http://new.livestream.com/cass.....akykittens

  20. 20
    ultraviolet thunder says:

    Everything’s late here in Detroit. The big redbud tree is in bud but is usually in bloom by this date.
    Last weekend I gave all of the flowers and ornamentals their spring Miracle Grow dousing and they’re responding well. So are the weeds, so I need to get down on my knees and deal with that.

    All of my Baltic ivy ground cover may be dead. I planted it 10 years ago and it’s always done fabulously. This spring I have many square yards of dead leaves. Never seen it die back over the winter before. I hope the vines are alive and it will grow back.

    My prickly pear cactus dozed under several feet of snow and that may have protected it. It’s bouncing back and I expect flowers by the end of June.

  21. 21
    geg6 says:

    This past fucking winter sucked donkey balls. We had a spectacular rose garden going down by our koi pond that John has been lovingly cultivating for years. Pretty much every rose bush was killed over the winter. He may be able to salvage a few, but he’s going to have to start all over again.

    In better news, our tulips are spectacular this year.

  22. 22
    OzarkHillbilly says:

    @max:

    Ah, tornado weather. I miss it. Beats snow.

    Say what you want about the spring weather in the Ozarks, it’s never boring.

  23. 23
    JPL says:

    @PurpleGirl: They are so cute and I’ve forwarded the link to friends. Thanks.

  24. 24
    OzarkHillbilly says:

    @OzarkHillbilly: And true to form, I hear thunder now.

  25. 25
    nancydarling says:

    Here in NW Arkansas, I planted two apples and a peach in late March. The apples leafed out and blossomed but the peach seemed dead. I called the nursery and they called their supplier for advice. The peach had something called ‘twig die-back’. They advised pruning the twigs by half and branches larger than my little finger by a third. It worked. It is leafing out and even has blossoms.

    I’ll be planting today and also laying down some black plastic in spots to fight bermuda grass which has invaded from the surrounding pastures—-got to nip it in the bud. I use a no-till organic method.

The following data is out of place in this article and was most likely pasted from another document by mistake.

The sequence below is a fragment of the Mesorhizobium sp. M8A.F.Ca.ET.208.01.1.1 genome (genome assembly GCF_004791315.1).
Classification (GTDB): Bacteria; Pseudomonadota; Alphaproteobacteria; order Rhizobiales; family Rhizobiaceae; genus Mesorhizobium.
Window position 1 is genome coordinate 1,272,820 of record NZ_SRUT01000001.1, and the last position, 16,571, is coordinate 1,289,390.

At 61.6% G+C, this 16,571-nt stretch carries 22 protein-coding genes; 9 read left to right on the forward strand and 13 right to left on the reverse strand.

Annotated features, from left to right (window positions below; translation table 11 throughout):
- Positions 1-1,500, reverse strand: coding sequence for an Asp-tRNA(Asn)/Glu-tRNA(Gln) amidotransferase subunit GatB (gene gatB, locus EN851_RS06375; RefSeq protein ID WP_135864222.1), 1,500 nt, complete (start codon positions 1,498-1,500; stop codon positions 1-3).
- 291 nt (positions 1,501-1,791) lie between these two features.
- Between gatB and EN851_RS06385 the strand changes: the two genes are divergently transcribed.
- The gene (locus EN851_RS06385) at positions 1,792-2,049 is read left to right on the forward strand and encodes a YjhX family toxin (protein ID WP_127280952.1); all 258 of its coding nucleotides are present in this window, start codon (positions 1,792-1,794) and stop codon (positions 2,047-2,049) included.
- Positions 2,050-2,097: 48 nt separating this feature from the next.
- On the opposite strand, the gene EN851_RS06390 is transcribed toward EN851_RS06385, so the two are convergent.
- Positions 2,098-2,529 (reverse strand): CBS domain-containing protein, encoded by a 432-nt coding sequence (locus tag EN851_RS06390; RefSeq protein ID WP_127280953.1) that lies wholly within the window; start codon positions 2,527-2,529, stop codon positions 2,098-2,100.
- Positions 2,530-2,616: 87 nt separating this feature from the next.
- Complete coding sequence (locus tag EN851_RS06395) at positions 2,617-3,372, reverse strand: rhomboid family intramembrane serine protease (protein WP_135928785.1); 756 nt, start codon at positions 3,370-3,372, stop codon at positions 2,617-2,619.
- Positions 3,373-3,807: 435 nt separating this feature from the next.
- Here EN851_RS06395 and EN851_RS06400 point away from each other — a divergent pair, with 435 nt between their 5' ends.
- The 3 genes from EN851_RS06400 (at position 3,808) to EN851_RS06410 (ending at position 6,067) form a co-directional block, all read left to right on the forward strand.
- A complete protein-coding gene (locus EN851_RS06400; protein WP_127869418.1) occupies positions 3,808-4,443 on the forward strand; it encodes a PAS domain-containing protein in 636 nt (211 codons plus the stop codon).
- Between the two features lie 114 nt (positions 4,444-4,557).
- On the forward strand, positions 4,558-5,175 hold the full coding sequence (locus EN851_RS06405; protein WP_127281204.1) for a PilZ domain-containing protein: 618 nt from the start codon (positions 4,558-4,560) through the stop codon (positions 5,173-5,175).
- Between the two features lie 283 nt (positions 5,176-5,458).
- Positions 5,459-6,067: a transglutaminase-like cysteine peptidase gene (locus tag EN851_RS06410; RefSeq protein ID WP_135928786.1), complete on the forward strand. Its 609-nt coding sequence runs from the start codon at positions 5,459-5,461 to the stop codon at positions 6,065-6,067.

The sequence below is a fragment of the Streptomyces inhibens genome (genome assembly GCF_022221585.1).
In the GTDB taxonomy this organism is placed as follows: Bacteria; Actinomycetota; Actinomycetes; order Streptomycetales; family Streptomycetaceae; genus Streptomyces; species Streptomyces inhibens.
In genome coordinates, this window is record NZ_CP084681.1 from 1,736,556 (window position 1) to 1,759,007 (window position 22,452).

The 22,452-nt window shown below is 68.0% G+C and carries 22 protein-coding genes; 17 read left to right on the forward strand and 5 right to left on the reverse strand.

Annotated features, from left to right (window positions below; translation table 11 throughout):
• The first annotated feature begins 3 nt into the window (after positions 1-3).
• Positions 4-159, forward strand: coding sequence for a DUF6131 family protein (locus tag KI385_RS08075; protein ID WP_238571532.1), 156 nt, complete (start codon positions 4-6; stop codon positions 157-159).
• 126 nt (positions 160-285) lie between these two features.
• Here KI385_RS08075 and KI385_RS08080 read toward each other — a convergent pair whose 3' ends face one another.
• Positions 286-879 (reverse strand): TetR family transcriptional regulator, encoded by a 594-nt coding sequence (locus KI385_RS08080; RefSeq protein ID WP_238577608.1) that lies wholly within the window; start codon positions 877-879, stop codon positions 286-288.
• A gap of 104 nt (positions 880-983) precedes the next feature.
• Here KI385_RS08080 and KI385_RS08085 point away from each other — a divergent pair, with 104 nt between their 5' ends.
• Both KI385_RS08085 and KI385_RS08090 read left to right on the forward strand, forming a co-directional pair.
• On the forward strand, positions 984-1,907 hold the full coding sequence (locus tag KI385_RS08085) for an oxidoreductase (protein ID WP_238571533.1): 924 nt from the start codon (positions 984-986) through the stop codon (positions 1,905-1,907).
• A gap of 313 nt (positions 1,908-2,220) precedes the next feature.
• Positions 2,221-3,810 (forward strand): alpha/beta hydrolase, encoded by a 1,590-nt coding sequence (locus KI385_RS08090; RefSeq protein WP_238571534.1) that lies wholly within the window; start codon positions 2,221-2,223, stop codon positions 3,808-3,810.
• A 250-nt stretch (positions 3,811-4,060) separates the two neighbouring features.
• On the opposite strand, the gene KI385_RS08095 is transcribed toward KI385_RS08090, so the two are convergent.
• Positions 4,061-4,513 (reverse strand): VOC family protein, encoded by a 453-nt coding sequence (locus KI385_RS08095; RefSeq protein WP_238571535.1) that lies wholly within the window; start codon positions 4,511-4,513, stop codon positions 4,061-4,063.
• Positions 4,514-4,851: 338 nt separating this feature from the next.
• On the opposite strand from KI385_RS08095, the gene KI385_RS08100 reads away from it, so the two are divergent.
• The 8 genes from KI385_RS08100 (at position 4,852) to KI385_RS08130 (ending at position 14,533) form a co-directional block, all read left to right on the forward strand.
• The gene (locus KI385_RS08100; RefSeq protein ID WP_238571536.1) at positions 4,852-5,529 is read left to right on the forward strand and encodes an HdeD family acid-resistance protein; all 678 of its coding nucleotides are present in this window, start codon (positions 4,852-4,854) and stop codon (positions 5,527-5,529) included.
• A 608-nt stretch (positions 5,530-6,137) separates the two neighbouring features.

In addition to my happy dance about the tree, I am doing a happy dance because a judge ruled Arkansas’ ban on same sex marriage is unconstitutional. It’s not over because some of the bible thumpers in the lege are making noises about impeaching the judge and our AG is going to take it to the Arkansas supremes. Our judiciary is becoming more fucked up every day. We are not as bad as West Virginia, but it’s not for lack of trying.

  26. 26
    OzarkHillbilly says:

    @nancydarling: Hells bells, you Arkies are better than us Miserians. That judge would have been lynched by now if it was up here.

  27. 27
    nancydarling says:

    @OzarkHillbilly: I actually do fear for his safety, Ozark.

    President Obama visited the tornado hit areas last week and the reception was quite nice, so maybe there’s hope for us. I worried about his visit too.

  28. 28
    GregB says:

    OT, I have a family wedding today, so no gardening.

    But a little cultural observation about the current zeitgeist in America. Elizabeth Warren’s book is number one and Piketty’s book is number five on the NYT’s bestseller list.

  29. 29
    OzarkHillbilly says:

    @nancydarling: I know, but in some ways, AR is a lot more progressive than MO.

  30. 30
    geg6 says:

    @GregB:

    That’s awesome. Really.

  31. 31
    Talentless Hack says:

    Your cat sleeps in the flower beds? Ours would use them as litter boxes.

  32. 32
    Botsplainer says:

    I never have cared for Pussy Riot type protests, but am thinking that the folks at the Mormon Tabernacle in SLC have one coming in the face of their craven silence and tacit support of the Bundy Rebellion.

    This makes my blood boil.

    http://m.dailykos.com/stories/1298439

  33. 33
    Botsplainer says:

    I never have cared for P**** Riot type protests, but am thinking that the folks at the Mormon Tabernacle in SLC have one coming in the face of their craven silence and tacit support of the Bundy Rebellion.

    This makes my blood boil.

    http://m.dailykos.com/stories/1298439

  34. 34
    Baud says:

    @nancydarling: @OzarkHillbilly:

    Don’t fight, kids. Both y’all’s states suck. ;-)

  35. 35
    nancydarling says:

    @OzarkHillbilly: Name one way we are more progressive just to make me feel better.

  36. 36
    StringOnAStick says:

    Mother’s Day is the traditional “all clear” for frost date around here (Denver area), but this year we have a warning of 5 to 8 inches of snow today, and the same for additional accumulation overnight. Stuff like this doesn’t happen every year, but once every decade or two seems typical.